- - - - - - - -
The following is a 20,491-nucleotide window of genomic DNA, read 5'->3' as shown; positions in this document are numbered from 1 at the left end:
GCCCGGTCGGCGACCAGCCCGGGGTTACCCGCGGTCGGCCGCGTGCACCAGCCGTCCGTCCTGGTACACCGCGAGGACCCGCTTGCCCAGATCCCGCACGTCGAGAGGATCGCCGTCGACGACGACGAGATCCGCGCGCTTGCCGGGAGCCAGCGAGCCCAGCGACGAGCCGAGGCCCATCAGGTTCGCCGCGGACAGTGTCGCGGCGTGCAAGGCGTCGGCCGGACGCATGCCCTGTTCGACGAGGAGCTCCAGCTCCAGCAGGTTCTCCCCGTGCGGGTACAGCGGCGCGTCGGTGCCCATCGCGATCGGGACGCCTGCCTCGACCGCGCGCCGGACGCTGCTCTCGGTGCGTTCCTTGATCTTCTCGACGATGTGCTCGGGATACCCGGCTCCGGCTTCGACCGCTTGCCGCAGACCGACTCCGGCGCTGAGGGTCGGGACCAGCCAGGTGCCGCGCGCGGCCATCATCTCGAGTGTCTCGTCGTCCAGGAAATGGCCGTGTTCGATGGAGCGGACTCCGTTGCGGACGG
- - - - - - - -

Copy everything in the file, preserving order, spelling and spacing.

The following is a 20,491-nucleotide window of genomic DNA, read 5'->3' as shown; positions in this document are numbered from 1 at the left end:
GCCCGGTCGGCGACCAGCCCGGGGTTACCCGCGGTCGGCCGCGTGCACCAGCCGTCCGTCCTGGTACACCGCGAGGACCCGCTTGCCCAGATCCCGCACGTCGAGAGGATCGCCGTCGACGACGACGAGATCCGCGCGCTTGCCGGGAGCCAGCGAGCCCAGCGACGAGCCGAGGCCCATCAGGTTCGCCGCGGACAGTGTCGCGGCGTGCAAGGCGTCGGCCGGACGCATGCCCTGTTCGACGAGGAGCTCCAGCTCCAGCAGGTTCTCCCCGTGCGGGTACAGCGGCGCGTCGGTGCCCATCGCGATCGGGACGCCTGCCTCGACCGCGCGCCGGACGCTGCTCTCGGTGCGTTCCTTGATCTTCTCGACGATGTGCTCGGGATACCCGGCTCCGGCTTCGACCGCTTGCCGCAGACCGACTCCGGCGCTGAGGGTCGGGACCAGCCAGGTGCCGCGCGCGGCCATCATCTCGAGTGTCTCGTCGTCCAGGAAATGGCCGTGTTCGATGGAGCGGACTCCGTTGCGGACGG